Listen To Article
During this season, I’ve been dipping into a Lenten devotional produced by a small church that a close friend attends. A delightful collection of essays and art—contributed by many people in the congregation—mingle together to help the reader reflect on the life of Jesus as chronicled in the book of Mark.
One drawing really stuck out to me. A pencil drawing, startling in its simplicity, depicts the story of the woman with the so-called “issue of blood” from Mark 5. (In case you don’t recall this story, this woman had “been subject to bleeding for twelve years” and had spent all her money on doctors who had only made her worse (5:25-26). She believed if she could only touch Jesus’s clothes, she would be healed.)
In this depiction, Jesus is in the foreground, surrounded by children who hold his hand, cling to his neck, and joyfully lope alongside him as he walks. All around, large, dark robe-shapes signifying the thronging masses loom. And to the left side, the woman herself is portrayed. Significantly, she is depicted in the same light tones as Jesus, not in the dark garments of the crowd. Here we see her kneeling on the ground, leaning slightly forward at just the moment before she touches Jesus. In her gesture, you can detect both her tentativeness and her tenacity.
Her tentativeness and tenacity are both understandable when we remember the Levitical prohibitions she was up against. Many scholars believe she was suffering from what is medically termed menorrhagia (or abnormally heavy menstruation that is not only painful and messy, but can cause profound anemia and make everyday activities difficult). The Law said that if a woman’s period lasted beyond 7 days (quite normal in sufferers of menorrhagia) she would be “unclean” all the time, unable to participate in even the most basic things of life, including preparing meals. On top of it, she’d undergone quack treatments that had taken her money and hampered her health. And relationships were impossible: some writers have argued that, if married, the woman’s husband might have had to divorce her because being in contact with her would “contaminate” the entire household. Indeed, anyone who touched her, including all the people in the crowd that day would themselves become “unclean.” What she must have been suffering to decide to risk venturing out that day!
The story of the bleeding woman has become an important one to me in the last several years as I have myself developed an “issue of blood” because of uterine fibroids (one of the causes of menorrhagia). This admission may seem like TMI, but I would argue that that is because women’s health issues remains almost as taboo as in earlier times. The stigma surrounding an event that happens to half the population each month remains so strongly in place that, in response, “menstrual equity” is beginning to emerge in policy discussions in areas ranging from taxes, prisons, and manufacturing.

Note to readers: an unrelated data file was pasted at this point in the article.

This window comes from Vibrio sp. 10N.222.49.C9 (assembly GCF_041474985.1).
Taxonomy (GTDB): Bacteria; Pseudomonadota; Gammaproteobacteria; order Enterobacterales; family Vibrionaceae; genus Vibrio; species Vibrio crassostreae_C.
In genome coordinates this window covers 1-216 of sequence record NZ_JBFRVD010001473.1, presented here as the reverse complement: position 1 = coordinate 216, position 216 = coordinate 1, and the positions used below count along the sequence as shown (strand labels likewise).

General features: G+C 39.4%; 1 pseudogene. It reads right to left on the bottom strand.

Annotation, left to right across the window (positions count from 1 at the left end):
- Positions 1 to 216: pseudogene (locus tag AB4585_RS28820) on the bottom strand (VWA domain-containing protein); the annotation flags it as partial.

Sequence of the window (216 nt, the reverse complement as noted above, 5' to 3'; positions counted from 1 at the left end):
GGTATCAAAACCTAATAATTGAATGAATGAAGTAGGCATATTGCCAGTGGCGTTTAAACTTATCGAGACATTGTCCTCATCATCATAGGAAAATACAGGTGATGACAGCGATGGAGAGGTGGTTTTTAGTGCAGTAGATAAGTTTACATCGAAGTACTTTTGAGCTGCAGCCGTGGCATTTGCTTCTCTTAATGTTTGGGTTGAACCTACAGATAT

But if we’ve hardly made progress on this issue, Jesus is radically different. In fact, all of Mark 5 is inspiring in its proclamation that there is nothing unmentionable, there is no one “untouchable”: not the Legion-of-demon-possessed man in the first part of the chapter, not this bleeding woman, and not the dead young daughter of Jarius whose story closes out the chapter. There is no one to whom Christ’s healing does not extend, no one who is too “unclean” to be touched, no situation beyond Christ’s power.
Instead, in his interaction with the bleeding woman, Christ makes all of this explicit. Jostled by the crowds, Jesus asks upon feeling the woman’s touch: “Who touched my clothes.” Given the pressing state of the crowds, the disciples laugh. Who isn’t touching Jesus? But it’s telling that Jesus calls the woman out: he doesn’t just heal her silently (as he could have).
Of course, she has to respond. She could have taken her healing and gone away, but as Mark reports “Then the woman came and fell at his feet. She knew what had happened to her. She was shaking with fear. But she told him the whole truth” (5:32-33). Admitting to her “unclean” state is risky for this woman—Jesus would then be “unclean,” too. But by making her healing public, Jesus shows the nonsense of such categories: not only is he unchanged in any way because of being touched by her, but she is praised for her faith in doing the very thing that could render him unclean: touching him. By acknowledging and naming her faith, he brings her from the margins and establishes her as an heroine of belief. In the picture that so inspired me, the dark robes turn away from Jesus, but, by placing the woman in the same color robes as Jesus, the artist is clear that the woman’s faith shines bright. And she is not only physically restored, but as importantly, relationally: in the perhaps the most touching moment of the story, Jesus calls this woman—alienated from family and society by the law—“daughter.” Love restores what law rejects.
If Mark 5 tells us anything it’s that there really is nothing that can separate us from the love of God. Every person Jesus meets is faced with a seemingly impossible situation, situations they can do nothing to fix themselves. Yet the tentative hand of a hurting woman, reaching out in faith—even if only to barely brush the surface—seems like a fitting image for all of us who tremblingly seek the Savior ourselves.
NB: I did not get permission to reproduce the drawing described, so what is pictured here is from another artist.